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Raspberry Pi Debuts a Code Editor for Young People

Chip on a Raspberry Pi
Jason Fitzpatrick / Review Geek

Teaching a child or a teenager to code can give them a sense of pride, or even put them on track for a career in technology. That’s why the Raspberry Pi Foundation is now launching its online Code Editor in beta. It’s a free and simple tool that lets you run, save, and export code from the browser.

We’re very excited about this Code Editor. Because it’s browser-based, it’s an ideal solution for kids who are learning to code in school—you can fire up the Code Editor from anywhere (even on a cheap tablet) and recall all of your work. In time, Raspberry Pi’s Code Editor will also support project sharing and collaboration.

Of course, the goal here is pretty straightforward. Raspberry Pi wants to introduce young people to text-based coding. This editor is intended as a “next step” after a child or teenager has played with rudimentary block-based coding systems, such as Scratch.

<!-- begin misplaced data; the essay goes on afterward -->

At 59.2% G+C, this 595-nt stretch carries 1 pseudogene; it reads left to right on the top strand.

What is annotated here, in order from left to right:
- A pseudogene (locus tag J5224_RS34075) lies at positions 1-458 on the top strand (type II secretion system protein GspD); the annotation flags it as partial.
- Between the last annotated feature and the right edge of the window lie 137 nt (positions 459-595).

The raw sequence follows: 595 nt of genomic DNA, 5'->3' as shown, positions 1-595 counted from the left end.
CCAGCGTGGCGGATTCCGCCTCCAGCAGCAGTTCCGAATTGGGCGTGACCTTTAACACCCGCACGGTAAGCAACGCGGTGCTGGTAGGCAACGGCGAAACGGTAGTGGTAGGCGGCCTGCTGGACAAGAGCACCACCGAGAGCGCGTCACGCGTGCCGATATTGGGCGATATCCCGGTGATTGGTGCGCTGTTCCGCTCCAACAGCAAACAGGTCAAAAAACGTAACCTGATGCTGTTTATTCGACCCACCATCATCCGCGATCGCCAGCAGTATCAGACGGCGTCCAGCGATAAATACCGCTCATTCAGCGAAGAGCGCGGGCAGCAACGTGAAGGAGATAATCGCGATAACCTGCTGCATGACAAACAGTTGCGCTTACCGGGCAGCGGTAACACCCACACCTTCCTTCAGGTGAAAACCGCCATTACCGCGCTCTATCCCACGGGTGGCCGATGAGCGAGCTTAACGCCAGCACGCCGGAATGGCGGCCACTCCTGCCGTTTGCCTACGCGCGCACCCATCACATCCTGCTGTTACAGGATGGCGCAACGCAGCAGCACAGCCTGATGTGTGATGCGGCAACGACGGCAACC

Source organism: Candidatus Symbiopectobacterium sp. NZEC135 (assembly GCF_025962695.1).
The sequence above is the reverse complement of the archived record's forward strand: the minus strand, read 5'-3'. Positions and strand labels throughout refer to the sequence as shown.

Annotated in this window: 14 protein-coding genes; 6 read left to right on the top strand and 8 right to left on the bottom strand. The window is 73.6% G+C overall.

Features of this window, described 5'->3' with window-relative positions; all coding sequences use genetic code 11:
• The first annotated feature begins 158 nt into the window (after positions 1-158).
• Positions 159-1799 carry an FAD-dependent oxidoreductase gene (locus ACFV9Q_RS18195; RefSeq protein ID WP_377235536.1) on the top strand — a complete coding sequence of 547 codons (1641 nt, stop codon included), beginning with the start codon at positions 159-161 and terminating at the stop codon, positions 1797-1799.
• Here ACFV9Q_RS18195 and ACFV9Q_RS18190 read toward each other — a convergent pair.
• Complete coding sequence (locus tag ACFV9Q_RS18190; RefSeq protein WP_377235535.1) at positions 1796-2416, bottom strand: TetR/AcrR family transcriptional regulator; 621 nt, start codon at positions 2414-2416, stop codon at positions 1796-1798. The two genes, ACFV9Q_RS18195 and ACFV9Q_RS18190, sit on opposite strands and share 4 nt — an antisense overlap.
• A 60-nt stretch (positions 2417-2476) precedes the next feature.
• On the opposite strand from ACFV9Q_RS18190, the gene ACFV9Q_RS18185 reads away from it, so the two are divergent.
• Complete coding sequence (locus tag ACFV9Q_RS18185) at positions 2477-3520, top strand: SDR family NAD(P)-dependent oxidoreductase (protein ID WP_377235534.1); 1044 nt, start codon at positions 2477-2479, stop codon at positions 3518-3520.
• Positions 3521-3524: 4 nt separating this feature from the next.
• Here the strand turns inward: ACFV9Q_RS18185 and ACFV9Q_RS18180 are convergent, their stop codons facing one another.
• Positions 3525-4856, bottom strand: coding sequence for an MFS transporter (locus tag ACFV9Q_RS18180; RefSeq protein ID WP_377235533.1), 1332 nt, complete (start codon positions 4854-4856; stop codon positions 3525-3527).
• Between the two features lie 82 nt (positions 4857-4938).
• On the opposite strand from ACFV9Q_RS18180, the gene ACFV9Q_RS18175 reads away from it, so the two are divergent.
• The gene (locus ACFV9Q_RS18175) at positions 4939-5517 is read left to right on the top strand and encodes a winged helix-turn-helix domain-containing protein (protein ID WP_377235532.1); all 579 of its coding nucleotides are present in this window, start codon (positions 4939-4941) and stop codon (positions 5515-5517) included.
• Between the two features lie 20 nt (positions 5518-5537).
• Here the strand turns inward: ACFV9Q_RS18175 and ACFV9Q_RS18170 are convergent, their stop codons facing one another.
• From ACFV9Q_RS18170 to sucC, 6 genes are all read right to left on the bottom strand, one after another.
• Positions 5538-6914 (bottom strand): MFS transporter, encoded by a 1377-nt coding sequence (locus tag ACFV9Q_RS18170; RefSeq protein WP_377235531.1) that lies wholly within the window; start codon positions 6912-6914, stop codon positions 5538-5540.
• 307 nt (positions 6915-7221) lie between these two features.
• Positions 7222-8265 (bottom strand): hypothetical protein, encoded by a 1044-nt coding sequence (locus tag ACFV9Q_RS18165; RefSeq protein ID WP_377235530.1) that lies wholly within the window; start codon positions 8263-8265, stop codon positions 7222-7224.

Python is the preferred coding language for beginners (particularly young people), as it’s the most intuitive language utilized by professionals. For this reason, Raspberry Pi’s Code Editor uses Python (specifically the standard library and P5). Support for web development languages, including HTML, CSS, and JavaScript will arrive at a later date.

The Code Editor is in beta, though it’s already fairly robust. Along with export and saving features, the Code Editor has an autocomplete function that takes away some guesswork. This coding environment also contains some tutorials from Raspberry Pi’s “Introduction to Python” course, though kids will still need guidance from an adult.

But because this is a browser-based editor, it faces a few limitations. You can’t use the Code Editor to control external hardware, for example. Teachers and parents may want to use this as a supplemental tool alongside traditional editors (such as Thonny, which is free and comes preinstalled on Raspberry Pi hardware).

You can test the Raspberry Pi online Code Editor today. It’s totally free, though you need to make an account to save projects. To reiterate, this tool is in beta—it will slowly gain new features and tutorials.

Source: Raspberry Pi

Andrew Heinzman Andrew Heinzman
Andrew is the News Editor for Review Geek, where he covers breaking stories and manages the news team. He joined Life Savvy Media as a freelance writer in 2018 and has experience in a number of topics, including mobile hardware, audio, and IoT. Read Full Bio »